Although the initial temblors have stopped, the earthquakes that rocked Japan late last week and Saturday continue to roll through its auto industry today. Toyota today announced that it is extending the shutdowns of most of its assembly plants for a week. The automaker will begin phasing in its shutdown Monday. By April 23, the automaker will have shut down 10 assembly lines as they assess damages caused by the quakes.
Japan felt the effects of two strong earthquakes, on Thursday and the other Saturday. The quakes were centered off the island of Kyushu. The first quake struck the Kumamoto area of Japan on the southwestern island of Kyushu Thursday. The 6.2 earthquake hit Thursday night. A second temblor, that measured 7.0, shook the same area early Saturday. The earthquakes claimed 40 victims with more than 1,000 injured. Rescue workers are looking for further victims in collapsed buildings.
Automotive News reported today that the twin quakes increased the possibility of damage to the industry’s supply chain and may mean a further expansion of plant shutdowns as the industry faces the possibility not only of direct but also of indirect damage. The direct damage is to the automakers themselves while the indirect damage is to suppliers.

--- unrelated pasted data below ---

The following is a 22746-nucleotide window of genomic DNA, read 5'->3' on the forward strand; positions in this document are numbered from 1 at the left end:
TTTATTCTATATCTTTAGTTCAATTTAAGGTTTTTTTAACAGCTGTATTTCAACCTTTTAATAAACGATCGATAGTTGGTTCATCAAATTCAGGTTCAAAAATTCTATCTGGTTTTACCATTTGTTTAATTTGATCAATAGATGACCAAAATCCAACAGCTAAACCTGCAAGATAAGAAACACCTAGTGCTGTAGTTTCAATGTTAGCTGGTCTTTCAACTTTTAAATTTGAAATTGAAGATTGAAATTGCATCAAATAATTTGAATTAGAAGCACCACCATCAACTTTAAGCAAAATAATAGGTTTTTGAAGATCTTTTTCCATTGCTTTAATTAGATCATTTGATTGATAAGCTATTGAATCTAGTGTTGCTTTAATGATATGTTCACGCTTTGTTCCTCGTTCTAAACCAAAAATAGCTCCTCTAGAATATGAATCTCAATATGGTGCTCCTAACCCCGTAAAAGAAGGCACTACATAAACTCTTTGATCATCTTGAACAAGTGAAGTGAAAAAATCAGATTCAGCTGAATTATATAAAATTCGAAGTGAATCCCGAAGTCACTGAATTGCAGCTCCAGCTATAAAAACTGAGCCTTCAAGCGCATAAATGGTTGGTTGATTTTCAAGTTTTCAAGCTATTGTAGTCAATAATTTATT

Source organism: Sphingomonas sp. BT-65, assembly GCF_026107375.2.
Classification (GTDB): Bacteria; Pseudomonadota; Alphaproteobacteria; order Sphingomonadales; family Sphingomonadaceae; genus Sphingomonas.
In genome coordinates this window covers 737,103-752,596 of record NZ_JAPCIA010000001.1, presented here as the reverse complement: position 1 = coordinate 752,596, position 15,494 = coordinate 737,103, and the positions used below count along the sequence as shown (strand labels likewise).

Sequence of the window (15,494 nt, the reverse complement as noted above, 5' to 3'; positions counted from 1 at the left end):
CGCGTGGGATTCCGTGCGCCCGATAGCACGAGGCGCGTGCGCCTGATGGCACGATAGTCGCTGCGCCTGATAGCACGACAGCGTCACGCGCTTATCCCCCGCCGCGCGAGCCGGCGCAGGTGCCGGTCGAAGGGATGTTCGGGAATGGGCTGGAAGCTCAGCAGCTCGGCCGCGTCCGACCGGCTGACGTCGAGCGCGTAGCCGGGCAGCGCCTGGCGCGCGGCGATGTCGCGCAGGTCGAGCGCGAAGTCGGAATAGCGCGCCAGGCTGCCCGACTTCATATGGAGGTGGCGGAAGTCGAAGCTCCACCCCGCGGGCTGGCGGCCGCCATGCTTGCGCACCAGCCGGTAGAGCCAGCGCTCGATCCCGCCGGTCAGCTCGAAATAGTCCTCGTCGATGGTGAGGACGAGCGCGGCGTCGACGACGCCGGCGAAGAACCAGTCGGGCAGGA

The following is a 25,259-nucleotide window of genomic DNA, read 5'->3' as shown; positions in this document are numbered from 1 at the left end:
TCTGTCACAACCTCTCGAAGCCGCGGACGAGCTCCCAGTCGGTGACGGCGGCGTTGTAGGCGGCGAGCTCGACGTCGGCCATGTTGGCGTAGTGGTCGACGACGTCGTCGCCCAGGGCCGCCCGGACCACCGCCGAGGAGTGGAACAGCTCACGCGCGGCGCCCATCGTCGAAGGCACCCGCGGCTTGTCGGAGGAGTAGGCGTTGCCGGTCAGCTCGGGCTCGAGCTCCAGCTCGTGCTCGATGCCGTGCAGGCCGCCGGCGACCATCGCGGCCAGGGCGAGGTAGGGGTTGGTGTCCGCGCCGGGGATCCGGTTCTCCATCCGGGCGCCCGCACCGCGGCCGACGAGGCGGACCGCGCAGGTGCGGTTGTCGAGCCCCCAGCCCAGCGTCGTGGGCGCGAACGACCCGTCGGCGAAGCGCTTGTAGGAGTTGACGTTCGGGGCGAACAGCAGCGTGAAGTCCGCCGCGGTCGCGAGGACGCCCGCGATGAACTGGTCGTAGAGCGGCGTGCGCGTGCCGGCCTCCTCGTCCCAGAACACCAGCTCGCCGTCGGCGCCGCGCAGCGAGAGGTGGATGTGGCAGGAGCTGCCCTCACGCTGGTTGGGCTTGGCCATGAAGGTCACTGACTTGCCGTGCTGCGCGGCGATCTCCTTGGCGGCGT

Sunday, Toyota announced that it is idling its top-line production plants near the Aichi district, close to the automaker’s headquarters. Also, plants in northern and western Japan have been temporarily shut. The vehicle manufacturer also said it is idling two assembly lines run by Hino, its truck-building unit, as well as another plant Daihatsu plant. Daihatsu makes minicars for Toyota. Finally, the automaker’s Kyushu plant will remain down. A spokesman for the carmaker, Ryo Sakai, said they will decide Wednesday whether production can resume April 25. Among the lines Toyota has idled are those of its flagship Lexus brand whose U.S. sales have been robust.
The quakes also impacted other automakers as Nissan halted production Saturday to check two of its plants located on Kyushu, where the quakes were centered. Both facilities received some light damage. On Sunday, Nissan said it would resume production at the plants on Monday after it had made an “assessment of our plants and supply chains.” Nissan’s quick restart is likely good news because among the lines that were shut were those that turned out the hot-selling crossover Rogue. Mitsubishi, feeling almost immediately its supply chain announced it would halt work at one plant Monday and Tuesday due to lack of parts.
For the auto industry, the key may not be each manufacturer’s infrastructure but those of the supply chain. For example, Renesas Electronics, which manufactures microchips that control the major systems in a car, has halted operations at a plant near the quake. In a case of deja vue, Renesas cut the flow of parts in 2011 when a major earthquake took an essential plant down. For months that year, the microchip supplier found that its plant in northeastern Japan – Kumamoto – was down. And now, the chip manufacturer is down again. The good news for Renesas is that after regaining access to the site in Kawashiri, it appeared the damage was far lighter than in 2011, though, a spokesman for the supplier had no estimate as to when it would be back online.
Meantime, a second supplier Aisin Seiki halted operations at two plants in Kumamoto City. Survey crews had yet to complete an inspection.